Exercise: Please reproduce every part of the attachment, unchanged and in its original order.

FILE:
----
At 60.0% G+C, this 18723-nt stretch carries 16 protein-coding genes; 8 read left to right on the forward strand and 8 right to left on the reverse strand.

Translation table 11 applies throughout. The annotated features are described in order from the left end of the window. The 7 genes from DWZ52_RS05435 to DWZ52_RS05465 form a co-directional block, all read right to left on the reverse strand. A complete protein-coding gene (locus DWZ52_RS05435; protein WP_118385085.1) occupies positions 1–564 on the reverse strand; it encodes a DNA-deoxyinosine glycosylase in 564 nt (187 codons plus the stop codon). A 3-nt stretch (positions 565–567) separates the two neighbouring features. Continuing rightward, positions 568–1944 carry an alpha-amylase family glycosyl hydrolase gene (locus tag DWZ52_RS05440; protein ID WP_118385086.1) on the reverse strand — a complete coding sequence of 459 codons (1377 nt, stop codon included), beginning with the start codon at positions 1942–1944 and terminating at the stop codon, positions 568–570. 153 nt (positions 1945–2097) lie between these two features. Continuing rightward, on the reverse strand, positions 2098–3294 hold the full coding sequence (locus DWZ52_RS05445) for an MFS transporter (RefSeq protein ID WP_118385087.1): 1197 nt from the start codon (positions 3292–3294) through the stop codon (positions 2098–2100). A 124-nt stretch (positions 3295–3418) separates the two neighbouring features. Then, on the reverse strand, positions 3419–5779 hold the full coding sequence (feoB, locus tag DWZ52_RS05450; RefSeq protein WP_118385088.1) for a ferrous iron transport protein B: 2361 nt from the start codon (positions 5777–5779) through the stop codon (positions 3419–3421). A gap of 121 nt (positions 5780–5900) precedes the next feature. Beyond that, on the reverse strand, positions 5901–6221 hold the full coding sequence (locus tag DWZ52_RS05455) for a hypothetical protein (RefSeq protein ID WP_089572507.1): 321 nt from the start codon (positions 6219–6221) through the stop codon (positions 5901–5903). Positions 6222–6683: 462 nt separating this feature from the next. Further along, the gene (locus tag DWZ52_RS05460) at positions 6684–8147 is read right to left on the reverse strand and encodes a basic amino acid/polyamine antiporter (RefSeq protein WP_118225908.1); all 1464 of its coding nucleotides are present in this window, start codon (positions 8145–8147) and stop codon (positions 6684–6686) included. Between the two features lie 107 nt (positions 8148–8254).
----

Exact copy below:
At 60.0% G+C, this 18723-nt stretch carries 16 protein-coding genes; 8 read left to right on the forward strand and 8 right to left on the reverse strand.

Translation table 11 applies throughout. The annotated features are described in order from the left end of the window. The 7 genes from DWZ52_RS05435 to DWZ52_RS05465 form a co-directional block, all read right to left on the reverse strand. A complete protein-coding gene (locus DWZ52_RS05435; protein WP_118385085.1) occupies positions 1–564 on the reverse strand; it encodes a DNA-deoxyinosine glycosylase in 564 nt (187 codons plus the stop codon). A 3-nt stretch (positions 565–567) separates the two neighbouring features. Continuing rightward, positions 568–1944 carry an alpha-amylase family glycosyl hydrolase gene (locus tag DWZ52_RS05440; protein ID WP_118385086.1) on the reverse strand — a complete coding sequence of 459 codons (1377 nt, stop codon included), beginning with the start codon at positions 1942–1944 and terminating at the stop codon, positions 568–570. 153 nt (positions 1945–2097) lie between these two features. Continuing rightward, on the reverse strand, positions 2098–3294 hold the full coding sequence (locus DWZ52_RS05445) for an MFS transporter (RefSeq protein ID WP_118385087.1): 1197 nt from the start codon (positions 3292–3294) through the stop codon (positions 2098–2100). A 124-nt stretch (positions 3295–3418) separates the two neighbouring features. Then, on the reverse strand, positions 3419–5779 hold the full coding sequence (feoB, locus tag DWZ52_RS05450; RefSeq protein WP_118385088.1) for a ferrous iron transport protein B: 2361 nt from the start codon (positions 5777–5779) through the stop codon (positions 3419–3421). A gap of 121 nt (positions 5780–5900) precedes the next feature. Beyond that, on the reverse strand, positions 5901–6221 hold the full coding sequence (locus tag DWZ52_RS05455) for a hypothetical protein (RefSeq protein ID WP_089572507.1): 321 nt from the start codon (positions 6219–6221) through the stop codon (positions 5901–5903). Positions 6222–6683: 462 nt separating this feature from the next. Further along, the gene (locus tag DWZ52_RS05460) at positions 6684–8147 is read right to left on the reverse strand and encodes a basic amino acid/polyamine antiporter (RefSeq protein WP_118225908.1); all 1464 of its coding nucleotides are present in this window, start codon (positions 8145–8147) and stop codon (positions 6684–6686) included. Between the two features lie 107 nt (positions 8148–8254).